2. The criteria that determine a “winner.” In blackjack, the highest total without going over 21 wins (and a two-card natural 21 beats a non-natural 21). In hockey, the team with the highest number of goals wins.
  3. The process of reaching the criteria in #2. In blackjack, everyone starts with two cards, then there’s hitting and standing, and then we determine the winner. In hockey, there’s skating around, running into each other, and whacking at the black biscuit with sticks.
  4. The strategic options and choices of the players. In some cases, the opponent plays a fixed strategy (such as the dealer in blackjack), though a random element is introduced (the shuffled deck, or the RNG in a video poker machine), while in complex games, the opponent is also free to make choices during #3.
  5. The equipment used. This is #5 on the list, but still more critical than payoffs. When we consider the game universally called “roulette,” most people would agree that its defining elements are: numbered wheel, bouncing ball. American Roulette is still roulette, and so is Triple-Zero Roulette (yes!), but card roulette might be debatable. Mathematicians would consider card craps to be identical to dice craps, but most gamblers would say that “throwing the bones” is central to the game of craps. I’ll give them that. I don’t think I’d enjoy hockey as much if it were a video-game implementation, with the physical skating around removed. And most people would distinguish real sex from pornography, due to the different equipment used, not due to the different payoffs.

If “payoffs” even makes the list, it would be #6 or lower, and let’s face it, the public agrees. Whatever the game, there can always be a variety of payoff structures, none of which change the game. Texas Holdem is still “Texas Holdem,” whether it’s a 9-handed 10-20 no-limit game, or a heads-up 3-6 limit game. Jacks or Better video poker is still “Jacks or Better,” even if we reduce the paytable from 9/6 to 7/5. Three Card Poker didn’t become a different game when they lowered the Ante Bonus from 1/4/5 to 1/3/4. Lucky Ladies has a different paytable for 2-deck tables, but it’s still “Lucky Ladies.”

A two-card 21 with an Ace and Face is still special, because it beats a non-natural that required hits to reach 21, in the same way that a two-card natural 9 in baccarat is special, regardless of whatever bonus payoff is or isn’t awarded. If you think the 6:5 payoff transforms blackjack into some different game, then I invite you to be the first to file for a patent on this intriguing new game. IANAL, but as a statistician, I can tell you the probability that you will succeed in getting a patent. That would be 0.000000000000. (According to casino/AP consultants, if you put 12 decimal points on a number, you become an expert.)

So why are all these people claiming that 6:5 blackjack isn’t blackjack? It’s a little thing that I call “sour grapes.” (I just came up with that term.) The industry has a product called “blackjack.” They raised the price of that product, just like they did when they went from S17 to predominantly H17. Do I like it? Of course not. But when Terrible’s lowered the blackjack price during their Opening Night 3:1 Blackjack Promotion, there were no players whining or filing lawsuits demanding separate licensing for a “new game.” I recall players whining that they couldn’t get seats (I couldn’t!).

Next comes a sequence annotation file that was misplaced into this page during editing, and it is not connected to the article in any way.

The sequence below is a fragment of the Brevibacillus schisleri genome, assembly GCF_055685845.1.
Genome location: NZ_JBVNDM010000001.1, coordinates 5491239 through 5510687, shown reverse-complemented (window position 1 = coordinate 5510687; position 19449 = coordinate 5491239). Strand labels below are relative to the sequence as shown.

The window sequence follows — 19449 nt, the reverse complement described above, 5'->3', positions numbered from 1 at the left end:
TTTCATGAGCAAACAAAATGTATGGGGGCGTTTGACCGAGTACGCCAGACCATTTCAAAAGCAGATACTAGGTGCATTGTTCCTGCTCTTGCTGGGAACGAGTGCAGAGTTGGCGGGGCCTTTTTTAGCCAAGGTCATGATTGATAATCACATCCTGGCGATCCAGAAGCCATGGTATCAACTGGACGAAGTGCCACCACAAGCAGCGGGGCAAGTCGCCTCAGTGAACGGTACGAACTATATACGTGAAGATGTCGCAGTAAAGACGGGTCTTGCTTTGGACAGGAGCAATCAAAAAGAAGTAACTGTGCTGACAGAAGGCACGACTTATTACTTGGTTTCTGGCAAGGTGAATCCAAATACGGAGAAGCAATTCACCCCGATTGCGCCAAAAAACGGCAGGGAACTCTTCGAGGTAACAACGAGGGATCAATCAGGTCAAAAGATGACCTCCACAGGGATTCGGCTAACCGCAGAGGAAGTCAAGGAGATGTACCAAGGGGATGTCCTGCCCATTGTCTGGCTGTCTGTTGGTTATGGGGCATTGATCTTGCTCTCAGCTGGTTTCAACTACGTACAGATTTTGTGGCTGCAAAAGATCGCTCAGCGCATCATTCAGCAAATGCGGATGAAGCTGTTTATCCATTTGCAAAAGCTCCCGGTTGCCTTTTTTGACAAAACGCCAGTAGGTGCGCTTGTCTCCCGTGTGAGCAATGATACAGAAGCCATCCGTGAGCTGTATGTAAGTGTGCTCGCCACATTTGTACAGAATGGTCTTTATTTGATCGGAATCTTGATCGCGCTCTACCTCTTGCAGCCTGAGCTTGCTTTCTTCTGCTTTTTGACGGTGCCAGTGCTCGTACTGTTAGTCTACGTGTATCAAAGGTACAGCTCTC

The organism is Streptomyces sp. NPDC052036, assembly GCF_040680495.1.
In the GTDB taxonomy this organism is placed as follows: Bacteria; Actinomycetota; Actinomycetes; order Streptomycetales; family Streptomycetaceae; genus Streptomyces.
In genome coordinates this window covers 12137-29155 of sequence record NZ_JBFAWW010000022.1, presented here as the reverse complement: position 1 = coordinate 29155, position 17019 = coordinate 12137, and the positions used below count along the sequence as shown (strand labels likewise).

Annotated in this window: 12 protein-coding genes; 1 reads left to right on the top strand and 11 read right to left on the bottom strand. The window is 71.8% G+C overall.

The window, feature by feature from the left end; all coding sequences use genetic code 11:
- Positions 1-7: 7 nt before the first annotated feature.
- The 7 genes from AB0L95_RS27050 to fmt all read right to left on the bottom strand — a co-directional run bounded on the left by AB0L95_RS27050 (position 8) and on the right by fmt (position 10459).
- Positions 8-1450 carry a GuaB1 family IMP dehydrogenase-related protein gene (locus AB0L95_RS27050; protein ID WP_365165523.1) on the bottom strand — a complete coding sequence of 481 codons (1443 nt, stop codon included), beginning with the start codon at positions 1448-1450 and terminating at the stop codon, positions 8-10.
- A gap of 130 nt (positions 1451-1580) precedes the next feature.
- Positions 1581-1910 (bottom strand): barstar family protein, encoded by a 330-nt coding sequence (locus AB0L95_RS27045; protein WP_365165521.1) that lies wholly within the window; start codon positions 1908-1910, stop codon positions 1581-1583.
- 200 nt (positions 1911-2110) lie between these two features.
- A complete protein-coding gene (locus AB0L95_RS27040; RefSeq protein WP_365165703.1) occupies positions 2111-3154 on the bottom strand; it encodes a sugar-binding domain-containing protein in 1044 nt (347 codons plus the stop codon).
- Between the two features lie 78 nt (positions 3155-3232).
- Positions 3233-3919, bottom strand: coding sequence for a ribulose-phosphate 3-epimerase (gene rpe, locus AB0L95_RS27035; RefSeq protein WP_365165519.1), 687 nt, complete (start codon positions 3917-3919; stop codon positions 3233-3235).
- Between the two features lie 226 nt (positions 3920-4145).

Maybe the “6:5 is not blackjack” campaign is just a strategic attempt to sway public opinion. If that’s all it is, I’m not on board with that marketing plan. I think that staking nonsensical positions on an issue does the cause a disservice by undermining the credibility of the AP community. (Bill Zender is respected for being a straight shooter who calls it like he sees it, even when his position is unpopular among his casino colleagues.)

I believe that the best approach to handling the 6:5 “problem” is what it always has been: demand transparency and disclosure from vendors, educate the consumer, and promote competition. The real problem is a state like Ohio allowing only four casinos, with a geographic monopoly in each of its major cities. Or the Seminoles in Florida getting a monopoly for the next 30 years. Or the tribes lobbying to make Internet gambling a felony in Washington. Or the Oklahoma tribes having no competition from Texas. Or the Vegas Strip being mostly owned by two major companies (MGM and Harrah’s), and having no monorail to let tourists escape to the more generous downtown casinos.

Twenty years ago, the Pair Plus paytable went from 40/30/6/4/1 to 40/30/6/3/1 (tripling the house edge!), and the gamblers didn’t even blink. The game was still Three Card Poker, but even way back then, the gamblers were writing on the wall. We should promote competition to allow the gamblers to vote with their feet, and then when they plop down and put their feet up, we should concede that they get what they deserve, and sometimes the rest of us pay a price, too. Gamblers don’t even learn basic strategy, for chrissakes!

For every person who goes online saying “6:5 is not blackjack,” I would suggest the following thought experiment: If you owned a casino, wouldn’t you call your Table Games Manager into your office on Day 1, and ask, “Remind me why we’re paying these gamblers 3:2 on naturals.”